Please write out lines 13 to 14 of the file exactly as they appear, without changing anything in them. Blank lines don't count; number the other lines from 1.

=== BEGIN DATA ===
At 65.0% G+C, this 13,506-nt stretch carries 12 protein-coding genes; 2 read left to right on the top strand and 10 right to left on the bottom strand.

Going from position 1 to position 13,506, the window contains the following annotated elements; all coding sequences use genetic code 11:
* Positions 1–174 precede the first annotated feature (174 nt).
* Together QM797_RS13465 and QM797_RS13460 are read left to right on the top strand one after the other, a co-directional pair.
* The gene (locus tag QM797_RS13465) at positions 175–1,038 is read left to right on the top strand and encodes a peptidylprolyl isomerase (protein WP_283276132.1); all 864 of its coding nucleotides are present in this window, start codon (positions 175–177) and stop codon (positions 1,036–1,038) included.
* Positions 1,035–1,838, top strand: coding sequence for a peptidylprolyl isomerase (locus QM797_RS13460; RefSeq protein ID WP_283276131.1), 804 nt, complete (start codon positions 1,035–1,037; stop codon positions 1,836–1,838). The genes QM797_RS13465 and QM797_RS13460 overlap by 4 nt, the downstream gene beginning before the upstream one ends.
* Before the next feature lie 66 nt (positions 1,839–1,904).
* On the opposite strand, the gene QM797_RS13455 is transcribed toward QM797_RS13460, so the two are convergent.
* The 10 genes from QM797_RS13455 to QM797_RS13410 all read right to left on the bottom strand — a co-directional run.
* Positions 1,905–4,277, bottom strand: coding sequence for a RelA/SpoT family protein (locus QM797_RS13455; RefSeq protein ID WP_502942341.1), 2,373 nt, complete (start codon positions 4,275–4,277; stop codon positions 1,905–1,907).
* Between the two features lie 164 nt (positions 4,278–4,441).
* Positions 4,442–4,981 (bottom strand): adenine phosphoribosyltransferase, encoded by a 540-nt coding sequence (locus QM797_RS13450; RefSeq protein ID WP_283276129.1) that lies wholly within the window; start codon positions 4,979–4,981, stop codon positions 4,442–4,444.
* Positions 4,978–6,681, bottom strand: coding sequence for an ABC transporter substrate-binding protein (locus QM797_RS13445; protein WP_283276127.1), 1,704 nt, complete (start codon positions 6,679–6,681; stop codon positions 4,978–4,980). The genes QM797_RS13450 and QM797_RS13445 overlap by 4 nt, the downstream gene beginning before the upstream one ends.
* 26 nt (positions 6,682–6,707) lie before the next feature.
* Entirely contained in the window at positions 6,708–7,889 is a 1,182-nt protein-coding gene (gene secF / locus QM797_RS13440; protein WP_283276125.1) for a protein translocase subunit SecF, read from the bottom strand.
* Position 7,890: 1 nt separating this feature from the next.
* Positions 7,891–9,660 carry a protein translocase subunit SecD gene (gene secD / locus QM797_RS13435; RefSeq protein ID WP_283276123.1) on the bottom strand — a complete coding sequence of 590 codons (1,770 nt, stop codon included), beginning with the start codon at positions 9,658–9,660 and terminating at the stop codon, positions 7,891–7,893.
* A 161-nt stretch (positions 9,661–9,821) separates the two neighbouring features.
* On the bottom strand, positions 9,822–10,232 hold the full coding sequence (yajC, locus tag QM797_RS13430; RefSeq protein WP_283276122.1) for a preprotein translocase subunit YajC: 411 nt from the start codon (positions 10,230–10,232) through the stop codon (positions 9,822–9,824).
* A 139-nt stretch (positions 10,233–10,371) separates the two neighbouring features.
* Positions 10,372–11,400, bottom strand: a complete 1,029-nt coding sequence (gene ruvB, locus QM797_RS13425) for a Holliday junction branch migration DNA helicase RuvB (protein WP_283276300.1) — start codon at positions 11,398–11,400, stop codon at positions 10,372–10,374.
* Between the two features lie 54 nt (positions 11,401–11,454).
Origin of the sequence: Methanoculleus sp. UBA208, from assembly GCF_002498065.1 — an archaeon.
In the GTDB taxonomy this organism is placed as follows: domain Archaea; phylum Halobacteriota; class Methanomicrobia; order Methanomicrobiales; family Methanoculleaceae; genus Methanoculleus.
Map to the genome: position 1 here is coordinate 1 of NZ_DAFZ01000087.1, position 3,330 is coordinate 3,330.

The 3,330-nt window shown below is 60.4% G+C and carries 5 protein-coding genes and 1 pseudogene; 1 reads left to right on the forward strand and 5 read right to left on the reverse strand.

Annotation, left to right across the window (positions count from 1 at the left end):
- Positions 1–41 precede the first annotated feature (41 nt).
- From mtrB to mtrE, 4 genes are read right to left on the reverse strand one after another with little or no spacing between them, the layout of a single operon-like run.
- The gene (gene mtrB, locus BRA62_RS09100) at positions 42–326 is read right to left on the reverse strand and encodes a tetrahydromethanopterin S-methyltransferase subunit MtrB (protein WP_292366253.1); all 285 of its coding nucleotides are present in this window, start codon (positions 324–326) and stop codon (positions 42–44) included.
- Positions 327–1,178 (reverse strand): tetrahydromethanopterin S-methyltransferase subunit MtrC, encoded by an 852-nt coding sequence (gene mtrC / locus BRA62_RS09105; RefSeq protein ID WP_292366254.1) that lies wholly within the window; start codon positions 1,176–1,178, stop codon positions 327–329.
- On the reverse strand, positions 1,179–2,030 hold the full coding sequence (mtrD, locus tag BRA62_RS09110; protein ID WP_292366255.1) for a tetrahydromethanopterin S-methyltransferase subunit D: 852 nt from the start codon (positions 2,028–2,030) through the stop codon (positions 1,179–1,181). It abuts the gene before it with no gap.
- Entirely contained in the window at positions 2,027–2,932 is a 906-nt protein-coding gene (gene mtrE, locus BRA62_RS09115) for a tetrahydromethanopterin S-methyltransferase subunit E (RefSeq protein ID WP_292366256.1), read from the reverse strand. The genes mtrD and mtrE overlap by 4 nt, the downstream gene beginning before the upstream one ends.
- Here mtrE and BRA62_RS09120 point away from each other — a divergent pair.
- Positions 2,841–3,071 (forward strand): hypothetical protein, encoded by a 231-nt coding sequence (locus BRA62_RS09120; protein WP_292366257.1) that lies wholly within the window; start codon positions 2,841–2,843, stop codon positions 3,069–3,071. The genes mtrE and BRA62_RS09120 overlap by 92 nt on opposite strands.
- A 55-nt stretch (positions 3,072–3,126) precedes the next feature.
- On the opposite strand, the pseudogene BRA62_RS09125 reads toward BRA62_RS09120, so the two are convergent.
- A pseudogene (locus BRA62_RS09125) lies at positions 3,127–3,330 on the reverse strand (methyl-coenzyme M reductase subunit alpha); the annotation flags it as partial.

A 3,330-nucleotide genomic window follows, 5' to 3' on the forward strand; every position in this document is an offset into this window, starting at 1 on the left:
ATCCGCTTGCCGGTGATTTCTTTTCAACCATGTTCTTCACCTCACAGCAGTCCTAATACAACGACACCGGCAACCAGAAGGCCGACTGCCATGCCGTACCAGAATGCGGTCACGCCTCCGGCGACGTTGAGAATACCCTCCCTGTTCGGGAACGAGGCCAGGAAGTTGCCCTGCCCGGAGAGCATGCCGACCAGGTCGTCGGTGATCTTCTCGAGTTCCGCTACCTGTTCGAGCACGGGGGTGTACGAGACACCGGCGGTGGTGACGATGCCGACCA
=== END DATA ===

* Positions 4,978–6,681, bottom strand: coding sequence for an ABC transporter substrate-binding protein (locus QM797_RS13445; protein WP_283276127.1), 1,704 nt, complete (start codon positions 6,679–6,681; stop codon positions 4,978–4,980). The genes QM797_RS13450 and QM797_RS13445 overlap by 4 nt, the downstream gene beginning before the upstream one ends.
* 26 nt (positions 6,682–6,707) lie before the next feature.